**ds**to vanish on that kernel. As was already discussed here, the knowledge of D gives back the metric. Moreover the noncommutative integral, in the form of the Dixmier trace, gives back the volume form. Thus the integral of a function

**f**in dimension n is simply given by

where the "cut" integral is the Dixmier trace ie the functional that assigns to an infinitesimal of order one the coefficient of the logarithmic divergency in the series that gives the sum of its eigenvalues.

I will not try to justify the heuristic definition of the line element any further. It is more interesting to put it to the test, to

*question it,*and I will discuss an example of an issue which left me perplex for quite sometime but has a pretty resolution.

and one extends the above formula giving D^2 for a product of two spaces and forms the following sum:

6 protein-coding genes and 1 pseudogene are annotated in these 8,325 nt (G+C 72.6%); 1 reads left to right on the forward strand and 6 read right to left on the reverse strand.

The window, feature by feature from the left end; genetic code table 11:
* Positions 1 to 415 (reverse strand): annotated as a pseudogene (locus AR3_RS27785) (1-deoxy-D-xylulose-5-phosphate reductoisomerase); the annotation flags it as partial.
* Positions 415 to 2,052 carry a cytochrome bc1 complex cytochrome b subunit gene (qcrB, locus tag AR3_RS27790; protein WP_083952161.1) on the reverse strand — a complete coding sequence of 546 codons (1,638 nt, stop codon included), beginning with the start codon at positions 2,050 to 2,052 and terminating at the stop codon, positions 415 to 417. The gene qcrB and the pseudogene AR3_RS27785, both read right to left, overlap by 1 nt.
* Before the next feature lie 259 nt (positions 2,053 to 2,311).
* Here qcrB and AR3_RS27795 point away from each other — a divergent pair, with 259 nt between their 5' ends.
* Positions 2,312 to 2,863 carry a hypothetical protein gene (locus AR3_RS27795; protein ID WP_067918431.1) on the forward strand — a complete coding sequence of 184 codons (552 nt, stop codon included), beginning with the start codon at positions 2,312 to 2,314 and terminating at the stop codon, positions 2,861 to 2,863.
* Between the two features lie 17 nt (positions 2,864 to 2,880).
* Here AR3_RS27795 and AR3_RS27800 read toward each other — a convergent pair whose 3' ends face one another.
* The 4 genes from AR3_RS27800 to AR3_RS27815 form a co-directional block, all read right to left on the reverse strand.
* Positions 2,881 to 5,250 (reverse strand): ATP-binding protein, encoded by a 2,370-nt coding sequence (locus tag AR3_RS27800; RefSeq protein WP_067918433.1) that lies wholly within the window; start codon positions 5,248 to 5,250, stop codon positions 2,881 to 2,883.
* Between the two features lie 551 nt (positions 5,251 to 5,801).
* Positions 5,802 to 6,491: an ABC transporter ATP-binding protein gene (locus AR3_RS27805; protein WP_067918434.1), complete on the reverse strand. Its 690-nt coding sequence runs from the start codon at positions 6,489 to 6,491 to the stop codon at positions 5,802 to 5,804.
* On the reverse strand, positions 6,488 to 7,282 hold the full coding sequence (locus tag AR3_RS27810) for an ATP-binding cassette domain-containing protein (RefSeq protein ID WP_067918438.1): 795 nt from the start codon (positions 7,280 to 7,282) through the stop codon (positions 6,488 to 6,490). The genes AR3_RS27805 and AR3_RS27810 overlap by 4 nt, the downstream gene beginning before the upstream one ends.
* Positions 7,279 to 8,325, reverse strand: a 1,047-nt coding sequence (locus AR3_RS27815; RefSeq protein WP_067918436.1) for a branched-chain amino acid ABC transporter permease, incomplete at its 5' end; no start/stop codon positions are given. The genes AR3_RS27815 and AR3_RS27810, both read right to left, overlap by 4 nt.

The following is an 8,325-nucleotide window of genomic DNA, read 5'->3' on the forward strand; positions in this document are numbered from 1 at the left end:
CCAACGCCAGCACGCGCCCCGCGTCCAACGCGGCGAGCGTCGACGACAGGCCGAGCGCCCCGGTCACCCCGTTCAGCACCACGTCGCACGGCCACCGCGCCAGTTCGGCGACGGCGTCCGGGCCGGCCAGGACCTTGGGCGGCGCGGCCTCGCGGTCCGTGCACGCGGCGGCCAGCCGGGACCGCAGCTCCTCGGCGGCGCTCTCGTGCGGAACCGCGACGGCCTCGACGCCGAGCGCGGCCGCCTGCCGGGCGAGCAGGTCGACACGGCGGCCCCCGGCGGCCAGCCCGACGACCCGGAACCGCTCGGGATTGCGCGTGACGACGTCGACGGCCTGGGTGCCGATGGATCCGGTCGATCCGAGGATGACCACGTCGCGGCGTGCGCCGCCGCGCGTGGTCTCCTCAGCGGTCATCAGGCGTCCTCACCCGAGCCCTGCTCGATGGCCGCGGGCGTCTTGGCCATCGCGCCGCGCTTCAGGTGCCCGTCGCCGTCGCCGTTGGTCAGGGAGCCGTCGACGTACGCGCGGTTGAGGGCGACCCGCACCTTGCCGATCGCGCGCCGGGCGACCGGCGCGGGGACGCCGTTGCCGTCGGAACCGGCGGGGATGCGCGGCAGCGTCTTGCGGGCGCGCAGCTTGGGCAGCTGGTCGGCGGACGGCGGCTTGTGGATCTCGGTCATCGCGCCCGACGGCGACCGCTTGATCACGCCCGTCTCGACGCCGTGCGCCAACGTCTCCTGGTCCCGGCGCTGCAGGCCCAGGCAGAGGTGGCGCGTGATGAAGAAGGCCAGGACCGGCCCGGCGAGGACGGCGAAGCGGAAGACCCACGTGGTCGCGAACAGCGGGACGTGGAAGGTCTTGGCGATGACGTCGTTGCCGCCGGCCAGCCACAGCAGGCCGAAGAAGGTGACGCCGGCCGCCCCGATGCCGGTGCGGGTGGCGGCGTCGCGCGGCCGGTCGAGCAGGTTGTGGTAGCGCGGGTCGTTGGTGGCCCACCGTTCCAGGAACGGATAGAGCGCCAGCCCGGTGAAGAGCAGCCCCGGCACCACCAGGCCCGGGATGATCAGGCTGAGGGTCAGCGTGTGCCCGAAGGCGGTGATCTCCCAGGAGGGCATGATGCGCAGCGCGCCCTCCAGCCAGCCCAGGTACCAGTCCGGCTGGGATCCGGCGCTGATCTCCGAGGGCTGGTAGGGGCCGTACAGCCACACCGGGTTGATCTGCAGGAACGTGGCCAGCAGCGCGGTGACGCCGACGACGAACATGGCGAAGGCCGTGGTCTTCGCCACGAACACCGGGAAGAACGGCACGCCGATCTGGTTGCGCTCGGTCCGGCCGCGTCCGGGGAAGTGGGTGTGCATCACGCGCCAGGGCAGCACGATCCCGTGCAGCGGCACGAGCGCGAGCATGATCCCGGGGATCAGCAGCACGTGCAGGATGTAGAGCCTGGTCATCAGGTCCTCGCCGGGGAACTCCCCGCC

We make no commutativity hypothesis and even drop the self-adjointness of D_mu which is not needed. We want a formula for the inverse of the square of D ie for:

in terms of the inverse matrix:

which plays a role similar to the g\mu\nu of Riemannian geometry, and of the operators

where the notation with z stresses the fact that we do not even assume self-adjointness of the various D_\mu.

It sounds totally hopeless since one needs a formula for the inverse of a sum of noncommuting operators. Fortunately it turns out that there is a beautiful simple formula that does the job in full generality. It is reminiscent of the definition of distances as an infimum. It is given by:

The infimum is taken over all decompositions of the given vector as a sum:

Note that this formula suffices to determine the operator ds^2 completely, since it gives the value of the corresponding positive quadratic form on any vector in Hilbert space. The proof of the formula is not difficult and can be done by applying the technique of Lagrange multipliers to take care of the above constraint on the free vectors \xi^\mu.